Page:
More than $2 billion has been the loss to the Australian economy because of the v that the country has experienced this summer. And the fire season is yet to get over.
There are concerns being expressed by economists that Australian consumers, who have already tightened their purse strings, will be prompted to spend less because of the fires which could prompt the Australian Reserve Bank to announce another interest rate cut next month.
Economists however also find some solace in the surplus budget of the Morrison government.
This financial year, the direct losses because of the fire to tourism, agricultural and retail income is already between $1.1 billion to $1.9 billion, estimated Terry Rawnsley, the head of economic analysis at SGS Economics and Planning.
Rawnsley further estimated that there has be an additional loss of $500 million since the start of the summer because of the loss to national economic output due to the regular shrouding major cities by smoke and haze. That number includes costs because lost productivity, reduction in spending and because of ill health.
“You’re getting up to a $1.5 to $2.5 billion impact on the economy,” he said.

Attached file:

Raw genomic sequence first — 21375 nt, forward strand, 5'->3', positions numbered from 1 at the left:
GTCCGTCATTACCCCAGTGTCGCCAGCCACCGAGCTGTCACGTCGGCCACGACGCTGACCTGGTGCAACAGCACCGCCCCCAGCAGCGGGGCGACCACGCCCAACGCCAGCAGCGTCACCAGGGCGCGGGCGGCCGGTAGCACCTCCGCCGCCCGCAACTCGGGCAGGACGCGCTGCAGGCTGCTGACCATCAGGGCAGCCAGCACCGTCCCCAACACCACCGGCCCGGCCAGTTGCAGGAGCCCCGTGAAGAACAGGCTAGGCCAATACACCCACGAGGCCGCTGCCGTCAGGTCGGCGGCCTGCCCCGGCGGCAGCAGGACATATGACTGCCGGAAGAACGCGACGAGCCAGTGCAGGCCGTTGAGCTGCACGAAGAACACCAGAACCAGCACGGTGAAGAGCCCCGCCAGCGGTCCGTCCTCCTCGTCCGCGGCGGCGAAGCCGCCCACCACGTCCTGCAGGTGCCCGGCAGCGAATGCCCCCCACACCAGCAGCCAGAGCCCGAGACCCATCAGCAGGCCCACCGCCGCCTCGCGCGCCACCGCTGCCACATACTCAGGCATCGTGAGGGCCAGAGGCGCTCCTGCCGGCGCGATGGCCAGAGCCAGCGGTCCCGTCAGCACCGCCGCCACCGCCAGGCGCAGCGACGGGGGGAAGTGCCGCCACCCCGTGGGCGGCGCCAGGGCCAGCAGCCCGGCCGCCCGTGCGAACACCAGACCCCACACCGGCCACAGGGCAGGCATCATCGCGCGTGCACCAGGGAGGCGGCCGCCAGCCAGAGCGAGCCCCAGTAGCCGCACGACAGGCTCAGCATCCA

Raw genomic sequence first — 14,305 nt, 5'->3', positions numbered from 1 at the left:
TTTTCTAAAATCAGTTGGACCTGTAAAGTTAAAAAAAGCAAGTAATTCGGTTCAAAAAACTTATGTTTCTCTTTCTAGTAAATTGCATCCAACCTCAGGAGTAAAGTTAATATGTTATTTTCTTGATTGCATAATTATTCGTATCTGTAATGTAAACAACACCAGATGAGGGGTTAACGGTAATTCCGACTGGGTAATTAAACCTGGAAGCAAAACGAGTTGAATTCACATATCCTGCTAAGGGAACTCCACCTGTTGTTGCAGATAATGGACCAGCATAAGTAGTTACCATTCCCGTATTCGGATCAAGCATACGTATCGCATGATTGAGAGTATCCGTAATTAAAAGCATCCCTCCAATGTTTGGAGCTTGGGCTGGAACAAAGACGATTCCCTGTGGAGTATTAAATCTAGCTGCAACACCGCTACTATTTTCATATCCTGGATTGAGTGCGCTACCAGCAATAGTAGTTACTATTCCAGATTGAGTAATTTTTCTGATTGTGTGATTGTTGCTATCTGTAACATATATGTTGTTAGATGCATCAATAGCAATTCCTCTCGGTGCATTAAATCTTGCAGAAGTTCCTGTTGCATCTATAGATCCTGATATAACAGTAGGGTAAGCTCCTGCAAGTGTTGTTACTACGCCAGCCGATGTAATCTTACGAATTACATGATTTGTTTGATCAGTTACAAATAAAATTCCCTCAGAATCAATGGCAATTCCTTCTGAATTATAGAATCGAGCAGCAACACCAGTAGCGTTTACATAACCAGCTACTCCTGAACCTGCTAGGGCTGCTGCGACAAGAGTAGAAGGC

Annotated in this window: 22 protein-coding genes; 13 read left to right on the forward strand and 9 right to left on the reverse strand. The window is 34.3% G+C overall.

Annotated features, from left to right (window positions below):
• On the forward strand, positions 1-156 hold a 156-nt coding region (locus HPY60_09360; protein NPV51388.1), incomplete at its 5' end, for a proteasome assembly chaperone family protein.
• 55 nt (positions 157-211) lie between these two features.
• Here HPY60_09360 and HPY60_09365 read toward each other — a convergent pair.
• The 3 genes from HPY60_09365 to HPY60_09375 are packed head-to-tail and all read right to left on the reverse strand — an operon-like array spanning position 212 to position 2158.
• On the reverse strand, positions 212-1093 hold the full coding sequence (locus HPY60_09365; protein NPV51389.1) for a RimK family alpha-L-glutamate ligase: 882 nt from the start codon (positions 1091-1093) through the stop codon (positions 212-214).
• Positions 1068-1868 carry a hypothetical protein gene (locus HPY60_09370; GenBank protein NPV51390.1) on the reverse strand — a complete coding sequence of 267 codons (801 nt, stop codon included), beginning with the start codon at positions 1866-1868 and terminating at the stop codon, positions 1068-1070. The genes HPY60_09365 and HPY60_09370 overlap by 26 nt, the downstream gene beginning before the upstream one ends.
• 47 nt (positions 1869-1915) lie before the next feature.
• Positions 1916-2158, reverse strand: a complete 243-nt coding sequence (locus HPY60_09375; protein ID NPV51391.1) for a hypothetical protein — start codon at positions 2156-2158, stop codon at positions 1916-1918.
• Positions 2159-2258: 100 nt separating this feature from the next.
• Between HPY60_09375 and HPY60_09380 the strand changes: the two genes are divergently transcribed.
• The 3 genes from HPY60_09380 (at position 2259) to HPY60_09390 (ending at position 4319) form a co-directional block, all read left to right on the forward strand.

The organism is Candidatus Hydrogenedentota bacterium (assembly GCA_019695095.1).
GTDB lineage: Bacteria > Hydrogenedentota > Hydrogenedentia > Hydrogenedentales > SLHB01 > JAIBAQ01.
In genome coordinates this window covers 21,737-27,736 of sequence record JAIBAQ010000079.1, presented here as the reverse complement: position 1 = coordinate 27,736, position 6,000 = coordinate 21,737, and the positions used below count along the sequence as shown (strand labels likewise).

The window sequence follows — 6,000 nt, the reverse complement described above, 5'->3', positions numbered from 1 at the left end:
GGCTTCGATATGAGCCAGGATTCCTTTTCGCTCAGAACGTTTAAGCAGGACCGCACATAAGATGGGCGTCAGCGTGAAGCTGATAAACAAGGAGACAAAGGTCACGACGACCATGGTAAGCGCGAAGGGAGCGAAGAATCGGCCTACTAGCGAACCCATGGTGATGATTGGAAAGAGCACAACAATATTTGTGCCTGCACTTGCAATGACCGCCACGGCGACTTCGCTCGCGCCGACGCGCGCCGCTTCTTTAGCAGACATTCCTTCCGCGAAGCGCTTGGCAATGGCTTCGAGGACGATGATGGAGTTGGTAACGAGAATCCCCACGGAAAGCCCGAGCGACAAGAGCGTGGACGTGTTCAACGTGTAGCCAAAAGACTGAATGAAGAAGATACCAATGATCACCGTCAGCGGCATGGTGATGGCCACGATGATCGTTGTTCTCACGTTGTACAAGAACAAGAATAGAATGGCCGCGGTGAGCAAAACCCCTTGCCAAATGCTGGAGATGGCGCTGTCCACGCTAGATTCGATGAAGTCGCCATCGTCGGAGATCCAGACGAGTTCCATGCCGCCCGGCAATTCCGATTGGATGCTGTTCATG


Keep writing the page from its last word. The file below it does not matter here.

An earlier modeling of the Tathra fires in 2018 as well as the relation between the economic output and the size of insurable losses formed the basis of the estimated numbers. Economic costs will sire with the rise of insurable losses which was at $375 million according to the last estimate by the Insurance Council of Australia.,
Further, a hit of 0.15 per cent for the national gross domestic product this financial year because of the fires is also estimated by Rawnsley, who believed that the majority of that will be accounted for in the March quarter. It might not be possible to fully recover from the losses for many affected communities, he warned.
“For those local communities, they’re looking at a 25 to 50 per cent reduction to their economy. Whether they can bounce back again from that is the question for the long term,” he said.
“A lot of those areas are holiday towns and rely on summer-period income to get them through the year. If the town’s been burnt out, people may decide to leave for good. Some of those areas are pretty marginal to start with. If your population drifts away, you don’t really get that benefit from rebuilding stimulus.”
There will also possibly be a reduction in the level of national economic output to the tune of between 0.25 and 1 per cent because of the fires, estimated AMP Capital chief economist Shane Oliver. Again, the majority of the losses would be recorded for the March quarter.
In the context of the human cost of the bushfires, the budget surplus is not a priority, Prime Minister Scott Morrison and Treasurer Josh Frydenberg have said.
“A big chunk of Australia is on fire, but the economic impact is not quite as big as it would appear,” they said.
(Adapted from SydneyMorningHerald.com.au)